I didn’t think the writing was as dark, dank, or urgent here as it has been in previous episodes. Instead, the cast is full of colorful characters like the boisterous ship captain Za’ji, or the minuscule clan leader Tiladi, who largely delivers backstory through comic relief and cat puns. This undertone is appropriate, given that other player characters might run into and out of your view at any time, ruining the drama.
Rather than tell a story about the end of all that is good and holy, Elder Scrolls Online: Dragonhold does its darndest to give you an upbeat dragon hunt-themed adventure set in a fresh locale. Its highest notes—both in the open world and in the main storyline—see you traversing the verdant landscape in search of powerful dragons (marked on your minimap) that drop valuable loot. That said, if this implementation of dragons didn’t excite you when they were first introduced to the game in the Elsweyr expansion earlier this year, they probably won’t excite you in Dragonhold either.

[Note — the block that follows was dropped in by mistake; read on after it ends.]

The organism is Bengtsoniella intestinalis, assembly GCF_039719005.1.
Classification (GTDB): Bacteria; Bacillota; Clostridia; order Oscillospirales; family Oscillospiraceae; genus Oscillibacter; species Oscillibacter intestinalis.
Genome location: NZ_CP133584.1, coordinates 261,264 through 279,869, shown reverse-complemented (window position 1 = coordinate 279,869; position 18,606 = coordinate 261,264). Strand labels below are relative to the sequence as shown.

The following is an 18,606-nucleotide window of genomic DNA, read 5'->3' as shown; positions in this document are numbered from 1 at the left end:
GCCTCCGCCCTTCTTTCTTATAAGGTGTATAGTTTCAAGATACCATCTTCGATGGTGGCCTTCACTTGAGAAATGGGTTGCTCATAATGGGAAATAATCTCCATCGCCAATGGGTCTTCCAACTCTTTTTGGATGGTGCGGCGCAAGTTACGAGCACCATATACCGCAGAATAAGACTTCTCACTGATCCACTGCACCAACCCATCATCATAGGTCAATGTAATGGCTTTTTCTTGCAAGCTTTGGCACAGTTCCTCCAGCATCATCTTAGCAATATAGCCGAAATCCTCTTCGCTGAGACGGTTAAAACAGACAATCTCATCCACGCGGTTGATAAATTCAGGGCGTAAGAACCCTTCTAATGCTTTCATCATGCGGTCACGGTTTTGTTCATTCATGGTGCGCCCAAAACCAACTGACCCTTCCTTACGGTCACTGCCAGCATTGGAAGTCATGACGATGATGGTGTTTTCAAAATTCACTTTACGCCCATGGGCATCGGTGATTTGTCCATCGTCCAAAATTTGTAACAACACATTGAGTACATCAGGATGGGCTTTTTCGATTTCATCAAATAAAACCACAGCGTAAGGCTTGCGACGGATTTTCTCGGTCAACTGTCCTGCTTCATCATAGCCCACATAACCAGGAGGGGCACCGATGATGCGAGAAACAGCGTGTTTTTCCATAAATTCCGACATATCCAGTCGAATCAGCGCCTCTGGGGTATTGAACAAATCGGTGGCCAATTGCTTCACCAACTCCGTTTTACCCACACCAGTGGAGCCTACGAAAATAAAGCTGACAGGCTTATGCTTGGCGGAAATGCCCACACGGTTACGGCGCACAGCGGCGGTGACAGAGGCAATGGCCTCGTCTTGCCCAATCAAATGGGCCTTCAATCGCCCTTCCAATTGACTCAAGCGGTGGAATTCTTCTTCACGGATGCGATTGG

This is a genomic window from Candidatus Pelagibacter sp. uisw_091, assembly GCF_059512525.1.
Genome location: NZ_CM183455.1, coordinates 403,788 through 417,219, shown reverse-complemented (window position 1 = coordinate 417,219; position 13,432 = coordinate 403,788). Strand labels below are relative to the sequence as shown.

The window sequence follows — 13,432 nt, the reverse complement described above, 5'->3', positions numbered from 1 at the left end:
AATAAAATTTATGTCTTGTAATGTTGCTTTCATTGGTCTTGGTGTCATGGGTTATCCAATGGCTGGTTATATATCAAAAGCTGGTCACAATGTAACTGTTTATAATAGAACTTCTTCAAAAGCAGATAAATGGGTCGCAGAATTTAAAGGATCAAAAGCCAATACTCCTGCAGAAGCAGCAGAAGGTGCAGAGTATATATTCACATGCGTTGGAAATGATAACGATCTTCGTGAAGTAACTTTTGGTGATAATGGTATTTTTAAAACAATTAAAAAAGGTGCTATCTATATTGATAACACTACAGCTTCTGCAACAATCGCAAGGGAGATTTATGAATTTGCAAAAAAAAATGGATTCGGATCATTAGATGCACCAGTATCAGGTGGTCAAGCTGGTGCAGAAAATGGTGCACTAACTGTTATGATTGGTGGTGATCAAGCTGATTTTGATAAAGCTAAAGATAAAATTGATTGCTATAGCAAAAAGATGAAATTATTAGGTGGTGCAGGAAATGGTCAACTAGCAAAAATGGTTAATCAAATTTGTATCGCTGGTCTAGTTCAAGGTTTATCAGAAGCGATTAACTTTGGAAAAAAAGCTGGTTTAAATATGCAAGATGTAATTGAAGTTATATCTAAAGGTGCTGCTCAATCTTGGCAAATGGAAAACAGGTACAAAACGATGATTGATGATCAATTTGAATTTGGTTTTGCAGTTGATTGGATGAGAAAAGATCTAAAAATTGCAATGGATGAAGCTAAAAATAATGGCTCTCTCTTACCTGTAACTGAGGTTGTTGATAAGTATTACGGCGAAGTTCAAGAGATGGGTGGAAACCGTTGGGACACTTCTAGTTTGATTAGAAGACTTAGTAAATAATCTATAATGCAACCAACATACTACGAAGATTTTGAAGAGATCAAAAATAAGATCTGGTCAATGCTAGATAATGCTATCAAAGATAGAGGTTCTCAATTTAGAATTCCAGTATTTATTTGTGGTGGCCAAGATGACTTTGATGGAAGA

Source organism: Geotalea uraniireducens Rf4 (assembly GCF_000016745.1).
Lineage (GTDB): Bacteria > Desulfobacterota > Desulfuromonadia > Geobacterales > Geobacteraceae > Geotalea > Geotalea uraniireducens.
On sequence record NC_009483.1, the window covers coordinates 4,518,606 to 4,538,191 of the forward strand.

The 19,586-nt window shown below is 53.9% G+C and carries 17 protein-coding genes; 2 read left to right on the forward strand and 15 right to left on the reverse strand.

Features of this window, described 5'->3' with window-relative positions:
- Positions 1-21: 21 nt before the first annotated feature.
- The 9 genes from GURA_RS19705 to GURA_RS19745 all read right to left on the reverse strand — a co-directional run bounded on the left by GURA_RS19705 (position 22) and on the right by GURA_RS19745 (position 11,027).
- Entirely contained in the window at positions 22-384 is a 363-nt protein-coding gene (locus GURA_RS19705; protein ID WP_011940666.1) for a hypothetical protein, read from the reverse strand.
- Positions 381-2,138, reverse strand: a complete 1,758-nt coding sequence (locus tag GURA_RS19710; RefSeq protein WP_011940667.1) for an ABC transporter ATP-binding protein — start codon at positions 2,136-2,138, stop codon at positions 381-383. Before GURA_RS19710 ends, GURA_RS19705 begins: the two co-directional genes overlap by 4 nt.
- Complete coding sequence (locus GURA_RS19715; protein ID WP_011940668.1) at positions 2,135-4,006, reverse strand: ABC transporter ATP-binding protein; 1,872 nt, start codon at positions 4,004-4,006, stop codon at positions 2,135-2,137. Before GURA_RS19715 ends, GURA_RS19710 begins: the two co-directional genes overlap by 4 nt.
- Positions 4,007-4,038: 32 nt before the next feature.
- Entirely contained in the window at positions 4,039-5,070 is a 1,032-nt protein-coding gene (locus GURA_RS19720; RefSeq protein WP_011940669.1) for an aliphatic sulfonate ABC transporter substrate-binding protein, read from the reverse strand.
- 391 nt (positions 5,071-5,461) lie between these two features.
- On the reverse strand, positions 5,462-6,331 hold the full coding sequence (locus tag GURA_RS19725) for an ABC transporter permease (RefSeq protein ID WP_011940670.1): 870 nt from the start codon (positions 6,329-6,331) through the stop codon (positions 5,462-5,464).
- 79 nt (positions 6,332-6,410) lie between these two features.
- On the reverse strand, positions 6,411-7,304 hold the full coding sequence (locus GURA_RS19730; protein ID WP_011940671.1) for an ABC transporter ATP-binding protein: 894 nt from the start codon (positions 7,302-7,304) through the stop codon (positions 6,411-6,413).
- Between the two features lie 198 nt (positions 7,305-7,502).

More on the zone of Southern Elsweyr itself, though. Pellitine is, by far, one of the most visually pleasing zones in the history of Elder Scrolls Online. Set in a sprawling jungle surrounding the capital city of Senchal, it uses verticality and scale to make itself seem far more dynamic and lively than one would expect in an MMO. The contrast between distant cliffs and waterfalls painted onto the horizon, dense foliage spread in all directions, and dragons flying overhead makes the region of Southern Elsweyr immediately memorable. It’s unfortunate, however, that the game still has trouble maintaining consistent framerates on medium-high settings on my gaming PC, which contains a GTX 1070, i7 6700K, and 16 gigs of RAM.